by Rabbi Katy Z. Allen
Jewish tradition teaches us to take our time when we recite a blessing before doing a mitzvah (commandment). "Time should be taken to pause and consider the kindness of G!d or the gift of a mitzvah opportunity in which one is about to be involved." (Mishnah Berurah, Siman 5:1)
On this fourth night of Hanukkah, we first conclude Shabbat withhavdalah, the ritual separating Shabbat from the regular days of the week. Then, back in the world of everyday work and everyday actions of all kinds, we kindle the lights of Hanukkah. As soon as we return to busy mode, we are immediately asked to pause and remember the importance of the Mystery in our lives, the Mystery that brings light into our hearts and our souls, through all of Creation. Whether by day or by night, alone or with others, we best and most fully experience It when we take a moment to stop, breathe deeply, and notice all that is around us.
Let us remember to pause as we light the Hanukkah candles on this Motzei Shabbat — Saturday evening.
Hanukkah Day 1 – Dispelling Fear and Finding Courage
Hanukkah Day 2 – Acknowledging Greed and Encouraging Generosity
Hanukkah Day 3 – Eviscerating Guilt by Responding with Action
Hanukkah Day 4 – Diminishing Despair and Growing Trust and Faith
Despair is an easy emotion to experience. All we need to do is watch or read the news and consider the widespread personal and governmental violence that wracks our world, the millions of people who live in grinding poverty every day, the superstorms and droughts and heatwaves that remind us that climate change is ever more surely impacting the Earth and all that lives upon it, and we can easily sink into despair. Despair can also readily overcome us as a result of personal experiences – chronic or severe illness, family members suffering from substance abuse, financial hardships, work that is not fulfilling, losses of one sort or another, and so much more.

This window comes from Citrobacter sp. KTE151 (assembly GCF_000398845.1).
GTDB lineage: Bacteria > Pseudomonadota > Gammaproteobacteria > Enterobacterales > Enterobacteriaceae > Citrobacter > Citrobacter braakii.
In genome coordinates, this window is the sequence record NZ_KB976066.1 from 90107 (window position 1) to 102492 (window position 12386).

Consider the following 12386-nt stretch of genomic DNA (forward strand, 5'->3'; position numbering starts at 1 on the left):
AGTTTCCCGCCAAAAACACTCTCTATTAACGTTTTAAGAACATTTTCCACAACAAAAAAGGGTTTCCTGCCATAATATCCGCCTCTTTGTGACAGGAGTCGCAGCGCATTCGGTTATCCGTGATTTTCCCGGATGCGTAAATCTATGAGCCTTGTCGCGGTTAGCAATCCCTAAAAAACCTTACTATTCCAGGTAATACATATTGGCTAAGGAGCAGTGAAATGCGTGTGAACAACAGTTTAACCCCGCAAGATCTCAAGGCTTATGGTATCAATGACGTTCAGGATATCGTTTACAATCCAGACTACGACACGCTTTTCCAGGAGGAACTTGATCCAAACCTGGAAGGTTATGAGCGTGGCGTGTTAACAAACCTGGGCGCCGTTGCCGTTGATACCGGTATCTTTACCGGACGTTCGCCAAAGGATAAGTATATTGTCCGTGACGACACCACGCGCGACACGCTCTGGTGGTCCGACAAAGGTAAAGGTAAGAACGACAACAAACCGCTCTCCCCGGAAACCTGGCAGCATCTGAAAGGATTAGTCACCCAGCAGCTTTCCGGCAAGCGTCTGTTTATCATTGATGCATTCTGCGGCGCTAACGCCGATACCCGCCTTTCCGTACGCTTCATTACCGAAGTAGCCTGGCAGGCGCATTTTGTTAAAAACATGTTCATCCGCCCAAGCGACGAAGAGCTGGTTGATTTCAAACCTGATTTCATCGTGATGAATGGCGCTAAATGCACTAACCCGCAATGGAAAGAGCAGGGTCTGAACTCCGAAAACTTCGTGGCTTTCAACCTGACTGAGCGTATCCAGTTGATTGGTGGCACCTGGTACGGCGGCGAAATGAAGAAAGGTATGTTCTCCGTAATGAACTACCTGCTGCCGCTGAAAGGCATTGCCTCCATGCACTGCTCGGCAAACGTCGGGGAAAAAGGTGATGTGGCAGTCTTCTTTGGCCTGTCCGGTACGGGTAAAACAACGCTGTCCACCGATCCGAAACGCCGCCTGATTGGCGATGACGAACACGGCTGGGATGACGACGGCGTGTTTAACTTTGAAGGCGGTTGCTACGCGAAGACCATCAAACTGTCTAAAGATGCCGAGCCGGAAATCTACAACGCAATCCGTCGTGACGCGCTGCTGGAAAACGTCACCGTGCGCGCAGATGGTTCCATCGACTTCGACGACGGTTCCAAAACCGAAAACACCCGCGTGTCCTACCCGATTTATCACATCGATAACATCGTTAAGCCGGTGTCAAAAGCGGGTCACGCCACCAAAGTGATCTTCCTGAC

It takes trust and faith to overcome despair. Rebbe Nachman of Bratzlav, who is known to have struggled with depression, teaches us, "Hanukkah is not just some celebration of miracles performed in the past…It is a guiding light for people from all walks of life, from all eras in time, to see through the darkness of their personal lives and to become part of history…It is also the knowledge that G!d is with us, even when we lose the battle."
There is faith and trust that G!d is with us, and that G!d will be with us, and that we will never be alone. But there is also something even more fundamental: just plain faith and just plain trust. Not trust or faith in anything, but as a state of being. Living with trust. Living with faith. It is a moment-by-moment experience. It is being in thenow with confidence, security, and a sense of well being. It is setting despair aside and opening our hearts and minds to find new ways of being, new answers, new avenues. Some of us may attribute such feelings to faith and trust in G!d, while others of us may experience it differently. No matter how we describe it or to what we ascribe it, when we feel a sense of trust and faith in our hearts, it feels just right.
Shavua tov v'Chag Urim Samech – Have a good week, and Happy Hanukkah!